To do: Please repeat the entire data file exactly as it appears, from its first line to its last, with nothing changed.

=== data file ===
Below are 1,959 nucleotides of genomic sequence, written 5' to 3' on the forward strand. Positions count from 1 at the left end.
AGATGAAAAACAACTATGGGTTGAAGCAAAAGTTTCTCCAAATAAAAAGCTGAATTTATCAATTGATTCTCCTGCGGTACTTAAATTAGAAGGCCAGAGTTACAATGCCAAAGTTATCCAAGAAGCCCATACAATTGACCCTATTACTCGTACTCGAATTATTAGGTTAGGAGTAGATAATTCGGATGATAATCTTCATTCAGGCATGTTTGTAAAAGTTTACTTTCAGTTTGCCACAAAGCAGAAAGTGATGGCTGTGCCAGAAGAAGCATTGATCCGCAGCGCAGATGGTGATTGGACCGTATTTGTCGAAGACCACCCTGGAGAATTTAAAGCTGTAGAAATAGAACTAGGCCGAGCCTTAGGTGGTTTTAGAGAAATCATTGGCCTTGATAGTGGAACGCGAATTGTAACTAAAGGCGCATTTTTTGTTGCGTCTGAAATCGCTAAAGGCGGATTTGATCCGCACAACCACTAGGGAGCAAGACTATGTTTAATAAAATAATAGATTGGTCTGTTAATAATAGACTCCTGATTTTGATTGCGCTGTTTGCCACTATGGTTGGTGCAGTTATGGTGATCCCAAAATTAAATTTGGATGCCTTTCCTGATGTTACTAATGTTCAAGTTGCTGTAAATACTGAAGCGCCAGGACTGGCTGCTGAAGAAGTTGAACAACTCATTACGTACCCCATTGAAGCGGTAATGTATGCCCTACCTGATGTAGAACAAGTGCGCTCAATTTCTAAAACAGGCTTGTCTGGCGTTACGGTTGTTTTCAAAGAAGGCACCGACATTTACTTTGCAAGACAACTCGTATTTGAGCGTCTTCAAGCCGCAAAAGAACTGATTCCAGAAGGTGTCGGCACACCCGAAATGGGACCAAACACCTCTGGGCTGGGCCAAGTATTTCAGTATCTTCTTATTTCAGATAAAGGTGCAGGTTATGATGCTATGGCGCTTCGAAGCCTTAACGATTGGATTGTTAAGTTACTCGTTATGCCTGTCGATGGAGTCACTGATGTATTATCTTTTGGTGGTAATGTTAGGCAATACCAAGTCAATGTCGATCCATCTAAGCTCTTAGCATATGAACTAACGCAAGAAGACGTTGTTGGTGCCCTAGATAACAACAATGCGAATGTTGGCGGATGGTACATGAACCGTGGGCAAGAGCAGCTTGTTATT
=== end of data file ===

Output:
Below are 1,959 nucleotides of genomic sequence, written 5' to 3' on the forward strand. Positions count from 1 at the left end.
AGATGAAAAACAACTATGGGTTGAAGCAAAAGTTTCTCCAAATAAAAAGCTGAATTTATCAATTGATTCTCCTGCGGTACTTAAATTAGAAGGCCAGAGTTACAATGCCAAAGTTATCCAAGAAGCCCATACAATTGACCCTATTACTCGTACTCGAATTATTAGGTTAGGAGTAGATAATTCGGATGATAATCTTCATTCAGGCATGTTTGTAAAAGTTTACTTTCAGTTTGCCACAAAGCAGAAAGTGATGGCTGTGCCAGAAGAAGCATTGATCCGCAGCGCAGATGGTGATTGGACCGTATTTGTCGAAGACCACCCTGGAGAATTTAAAGCTGTAGAAATAGAACTAGGCCGAGCCTTAGGTGGTTTTAGAGAAATCATTGGCCTTGATAGTGGAACGCGAATTGTAACTAAAGGCGCATTTTTTGTTGCGTCTGAAATCGCTAAAGGCGGATTTGATCCGCACAACCACTAGGGAGCAAGACTATGTTTAATAAAATAATAGATTGGTCTGTTAATAATAGACTCCTGATTTTGATTGCGCTGTTTGCCACTATGGTTGGTGCAGTTATGGTGATCCCAAAATTAAATTTGGATGCCTTTCCTGATGTTACTAATGTTCAAGTTGCTGTAAATACTGAAGCGCCAGGACTGGCTGCTGAAGAAGTTGAACAACTCATTACGTACCCCATTGAAGCGGTAATGTATGCCCTACCTGATGTAGAACAAGTGCGCTCAATTTCTAAAACAGGCTTGTCTGGCGTTACGGTTGTTTTCAAAGAAGGCACCGACATTTACTTTGCAAGACAACTCGTATTTGAGCGTCTTCAAGCCGCAAAAGAACTGATTCCAGAAGGTGTCGGCACACCCGAAATGGGACCAAACACCTCTGGGCTGGGCCAAGTATTTCAGTATCTTCTTATTTCAGATAAAGGTGCAGGTTATGATGCTATGGCGCTTCGAAGCCTTAACGATTGGATTGTTAAGTTACTCGTTATGCCTGTCGATGGAGTCACTGATGTATTATCTTTTGGTGGTAATGTTAGGCAATACCAAGTCAATGTCGATCCATCTAAGCTCTTAGCATATGAACTAACGCAAGAAGACGTTGTTGGTGCCCTAGATAACAACAATGCGAATGTTGGCGGATGGTACATGAACCGTGGGCAAGAGCAGCTTGTTATT